We all know the running back ain’t what it used to be in today’s NFL.
 
The position is devalued and the money formerly devoted to the game’s elite talent has been siphoned off to other premium positions over the last decade-plus. With teams emphasizing the analytically superior passing game over an antiquated reliance on establishing the run, the NFL doesn’t feature the ball-carrying generational talents, like Barry Sanders and Emmitt Smith, many of us grew up gushing over.
 
Of course, just because GMs are paying receivers, cornerbacks, and edge pass rusher the big bucks these days doesn’t mean the NFL is void of supremely gifted players in the backfield. They may never match the greatness of Smith, Sanders, and other legendary running backs throughout NFL history because they’ll never amass the same amount of carries. But that doesn’t mean today’s top talents at running back can’t get to Canton. They'll just do it by catching 100 balls out of the backfield and racking up 2,000 yards from scrimmage instead of strictly rushing their way to that milestone.
 
Today’s best ball carriers and pass catchers out of the backfield do a little bit of everything and can break open a game as easily as the best wide outs. Supremely athletic and dynamic in ways players at the position rarely were 25 years ago, there are some ridiculously talented running backs in today’s game that aren't receiving the hype they may have back in the 90s. So before the season kicks off in less than a month, we did our due diligence and ranked the 10 best running backs according to our rigid and thorough ranking process (aka we argued about it via Zoom).

10. Le’Veon Bell

Bell’s first season with Gang Green was disappointing, to say the least. After taking a year off from football in 2018, big things were expected from Bell in 2019 and he didn’t deliver. But it wasn’t entirely his fault. The Jets’ offensive line wasn’t a full-blown disaster, but it was close to it as Bell racked up his fewest yards from scrimmage since his injury-plagued 2015 season. At 28 years old, Bell’s far from finished and behind an enhanced offensive line, expect a bounce back season from one of the premier pass catching running backs in the NFL. If you watched any Jets games last season—which you’re excused if you didn’t because why subject yourself to bad football—then you know Bell showed you that despite that year off he hasn’t lost a step. He’s still shifty, still has an elite burst, and once his teammates can consistently open up holes for him he’ll return to the stat sheet filler he was in Pittsburgh.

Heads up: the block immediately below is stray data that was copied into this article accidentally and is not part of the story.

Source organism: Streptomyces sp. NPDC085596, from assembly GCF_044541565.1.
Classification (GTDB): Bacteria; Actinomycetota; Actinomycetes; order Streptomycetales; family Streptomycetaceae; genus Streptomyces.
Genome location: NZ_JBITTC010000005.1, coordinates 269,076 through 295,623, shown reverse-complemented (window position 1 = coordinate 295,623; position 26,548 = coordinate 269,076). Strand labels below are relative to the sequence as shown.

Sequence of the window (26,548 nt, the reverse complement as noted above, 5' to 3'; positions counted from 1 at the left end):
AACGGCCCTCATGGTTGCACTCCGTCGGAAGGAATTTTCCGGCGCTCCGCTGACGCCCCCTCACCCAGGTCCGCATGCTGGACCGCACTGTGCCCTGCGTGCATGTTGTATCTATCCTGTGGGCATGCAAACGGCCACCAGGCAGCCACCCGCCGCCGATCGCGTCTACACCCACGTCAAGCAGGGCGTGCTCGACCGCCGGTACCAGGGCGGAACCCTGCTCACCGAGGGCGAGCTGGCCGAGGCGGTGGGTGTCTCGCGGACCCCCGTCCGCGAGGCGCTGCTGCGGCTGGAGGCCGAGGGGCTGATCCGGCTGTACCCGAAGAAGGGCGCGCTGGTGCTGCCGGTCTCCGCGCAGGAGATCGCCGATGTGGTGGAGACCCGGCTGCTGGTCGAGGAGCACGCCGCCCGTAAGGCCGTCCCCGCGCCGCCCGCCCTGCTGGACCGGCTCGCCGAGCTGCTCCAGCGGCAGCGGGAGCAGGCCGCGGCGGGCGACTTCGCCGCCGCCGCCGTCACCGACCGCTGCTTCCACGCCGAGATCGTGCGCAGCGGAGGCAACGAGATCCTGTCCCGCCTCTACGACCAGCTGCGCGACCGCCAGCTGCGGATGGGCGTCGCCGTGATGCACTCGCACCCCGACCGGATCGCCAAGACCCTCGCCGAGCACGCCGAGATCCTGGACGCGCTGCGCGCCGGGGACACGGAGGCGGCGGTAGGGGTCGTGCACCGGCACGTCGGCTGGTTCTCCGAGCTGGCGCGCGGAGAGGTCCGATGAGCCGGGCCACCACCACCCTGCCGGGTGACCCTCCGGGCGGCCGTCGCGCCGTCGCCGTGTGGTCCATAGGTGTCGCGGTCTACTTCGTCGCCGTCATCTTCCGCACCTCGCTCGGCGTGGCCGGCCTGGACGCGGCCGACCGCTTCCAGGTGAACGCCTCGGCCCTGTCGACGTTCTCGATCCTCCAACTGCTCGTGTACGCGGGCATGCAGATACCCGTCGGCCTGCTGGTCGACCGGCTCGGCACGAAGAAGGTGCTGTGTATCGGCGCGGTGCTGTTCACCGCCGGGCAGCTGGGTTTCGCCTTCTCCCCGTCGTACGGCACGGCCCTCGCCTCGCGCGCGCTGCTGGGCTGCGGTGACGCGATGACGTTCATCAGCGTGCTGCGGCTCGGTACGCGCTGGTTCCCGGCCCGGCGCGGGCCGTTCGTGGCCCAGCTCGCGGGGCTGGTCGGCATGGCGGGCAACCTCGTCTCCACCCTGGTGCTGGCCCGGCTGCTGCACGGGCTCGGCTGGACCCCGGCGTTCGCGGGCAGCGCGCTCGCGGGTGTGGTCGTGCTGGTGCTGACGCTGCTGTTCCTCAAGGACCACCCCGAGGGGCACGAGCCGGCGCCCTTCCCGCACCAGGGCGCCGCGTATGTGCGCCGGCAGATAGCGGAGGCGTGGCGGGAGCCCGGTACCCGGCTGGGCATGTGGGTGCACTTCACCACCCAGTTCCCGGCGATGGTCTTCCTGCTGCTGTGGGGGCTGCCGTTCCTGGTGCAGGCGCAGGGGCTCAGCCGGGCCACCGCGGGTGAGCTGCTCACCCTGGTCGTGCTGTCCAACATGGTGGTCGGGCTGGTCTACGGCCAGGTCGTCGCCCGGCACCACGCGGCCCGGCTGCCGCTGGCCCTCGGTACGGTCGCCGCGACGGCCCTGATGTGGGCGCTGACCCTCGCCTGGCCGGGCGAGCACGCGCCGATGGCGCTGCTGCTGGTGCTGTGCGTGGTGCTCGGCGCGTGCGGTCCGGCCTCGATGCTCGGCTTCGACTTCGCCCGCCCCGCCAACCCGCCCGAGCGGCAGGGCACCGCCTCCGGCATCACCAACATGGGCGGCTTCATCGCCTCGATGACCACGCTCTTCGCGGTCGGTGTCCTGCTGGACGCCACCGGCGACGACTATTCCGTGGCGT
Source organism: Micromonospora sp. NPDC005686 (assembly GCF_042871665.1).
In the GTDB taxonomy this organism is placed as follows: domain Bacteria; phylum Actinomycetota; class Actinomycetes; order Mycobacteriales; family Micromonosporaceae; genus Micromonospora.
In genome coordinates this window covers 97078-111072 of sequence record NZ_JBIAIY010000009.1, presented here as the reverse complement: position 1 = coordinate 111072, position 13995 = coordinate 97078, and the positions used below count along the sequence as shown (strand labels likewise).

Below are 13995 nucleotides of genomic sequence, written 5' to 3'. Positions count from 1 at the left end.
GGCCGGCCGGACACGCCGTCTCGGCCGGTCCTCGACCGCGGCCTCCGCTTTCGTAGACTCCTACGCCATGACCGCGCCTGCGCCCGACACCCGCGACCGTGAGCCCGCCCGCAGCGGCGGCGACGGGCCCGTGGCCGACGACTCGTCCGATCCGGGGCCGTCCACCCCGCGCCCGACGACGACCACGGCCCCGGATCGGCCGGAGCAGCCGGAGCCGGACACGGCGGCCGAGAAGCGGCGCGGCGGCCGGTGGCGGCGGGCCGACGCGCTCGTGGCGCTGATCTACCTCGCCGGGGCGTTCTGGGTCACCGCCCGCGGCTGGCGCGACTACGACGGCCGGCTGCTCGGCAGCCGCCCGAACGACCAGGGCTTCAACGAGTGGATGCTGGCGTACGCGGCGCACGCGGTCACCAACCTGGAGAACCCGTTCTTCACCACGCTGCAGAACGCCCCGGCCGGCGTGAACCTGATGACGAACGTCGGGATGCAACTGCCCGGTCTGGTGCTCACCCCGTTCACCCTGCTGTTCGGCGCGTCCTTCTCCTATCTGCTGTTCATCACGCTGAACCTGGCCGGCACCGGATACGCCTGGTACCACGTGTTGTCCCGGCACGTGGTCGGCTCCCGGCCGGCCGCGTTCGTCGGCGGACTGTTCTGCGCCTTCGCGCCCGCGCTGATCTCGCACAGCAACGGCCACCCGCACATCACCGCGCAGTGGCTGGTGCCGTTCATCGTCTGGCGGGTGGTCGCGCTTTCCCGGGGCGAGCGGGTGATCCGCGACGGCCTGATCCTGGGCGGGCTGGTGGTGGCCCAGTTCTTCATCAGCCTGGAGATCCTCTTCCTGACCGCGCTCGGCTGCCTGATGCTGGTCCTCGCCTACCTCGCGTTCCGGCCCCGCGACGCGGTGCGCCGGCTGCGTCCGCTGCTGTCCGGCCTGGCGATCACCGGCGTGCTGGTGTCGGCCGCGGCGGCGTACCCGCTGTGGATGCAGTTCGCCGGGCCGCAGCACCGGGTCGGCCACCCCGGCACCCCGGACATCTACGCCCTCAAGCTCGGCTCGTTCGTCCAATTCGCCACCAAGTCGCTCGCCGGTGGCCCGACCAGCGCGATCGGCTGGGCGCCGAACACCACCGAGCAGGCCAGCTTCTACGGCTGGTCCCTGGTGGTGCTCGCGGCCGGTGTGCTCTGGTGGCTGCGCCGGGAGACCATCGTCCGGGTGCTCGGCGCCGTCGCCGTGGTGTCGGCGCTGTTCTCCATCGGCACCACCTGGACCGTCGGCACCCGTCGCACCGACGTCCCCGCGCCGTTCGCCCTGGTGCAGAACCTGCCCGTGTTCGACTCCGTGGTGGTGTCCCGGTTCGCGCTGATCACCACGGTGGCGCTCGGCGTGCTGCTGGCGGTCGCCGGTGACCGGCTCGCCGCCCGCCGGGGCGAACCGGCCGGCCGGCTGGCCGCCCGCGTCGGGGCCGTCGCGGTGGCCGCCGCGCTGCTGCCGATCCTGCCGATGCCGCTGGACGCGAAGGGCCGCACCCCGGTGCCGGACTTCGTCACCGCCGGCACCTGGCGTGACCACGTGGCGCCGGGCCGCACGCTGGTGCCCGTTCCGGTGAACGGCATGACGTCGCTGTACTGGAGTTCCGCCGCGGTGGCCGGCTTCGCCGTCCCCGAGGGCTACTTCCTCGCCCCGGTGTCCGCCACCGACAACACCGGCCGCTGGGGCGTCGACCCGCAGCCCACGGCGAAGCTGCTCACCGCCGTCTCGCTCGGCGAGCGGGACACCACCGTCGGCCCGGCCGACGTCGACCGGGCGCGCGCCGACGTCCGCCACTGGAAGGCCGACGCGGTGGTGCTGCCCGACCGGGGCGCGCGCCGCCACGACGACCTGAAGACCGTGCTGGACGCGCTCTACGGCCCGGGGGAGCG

9. Joe Mixon

You honestly probably don't know how good Mixon is because he plays on the Bengals, but the fact is, he's very good. His 2019 numbers were good, but would have probably been a lot better if he weren't on the worst team in the league. And yet, he still put up over 1,100 yards and eight total touchdowns. With Joe Burrow coming to town, the Bengals should be a lot better than Mixon's first three years in the NFL, when the team has won a total of 15 games. With a nice balance of speed and power, Mixon is a true three-down back for the Bengals and a cornerstone of that franchise. Some already know how good Mixon is. The rest are about to find out. 

8. Aaron Jones

We all know Aaron Rodgers could use another weapon or two up in Green Bay, but the man undoubtedly has one of the best weapons out of the backfield in Jones. The Packers running back was a scoring machine last season, rushing for a league-high 16 TDs (same as Henry). While his 1,084 yards rushing in 2019 pale in comparison to some on this list, expect those numbers to increase in 2020 since second-year Packers head coach Matt LaFleur appears to be way more committed to the run than previous Packers coach Mike McCarthy ever was. But proving he’s more than just a runner, Jones ended 2019 with 1,558 yards from scrimmage and showed he’s became a serious threat catching the ball in ways we hadn’t really seen his first two seasons in the league. Being healthy for the first time for all 16 games had a lot to do with that as Jones averaged a robust 7.0 yards per target in 2019 and finished the season with the second most receptions on the Packers. Other than Rodgers, this Aaron is the Packers most dynamic offensive player and as long as he stays healthy his 2020 numbers should prove worthy of the top 10 status we’ve bestowed upon him.

7. Alvin Kamara 

Kamara is a true "do it all" running back in the NFL. We do have to point out that his 2019 season was a down year compared to his first two seasons in the NFL. There's a variety of factors that played into that, including Kamara missing two games with injury. The Saints also have an offense where a lot of guys touch the ball, but that doesn't diminish the fact that Kamara is one of the most electric players in the NFL. He's a guy that can break away for a big play at any moment, and we've continually seen that throughout his career. In today's NFL, you need backs who can run and catch, and nobody outside of Christian McCaffrey is better at it than Kamara. 

6. Dalvin Cook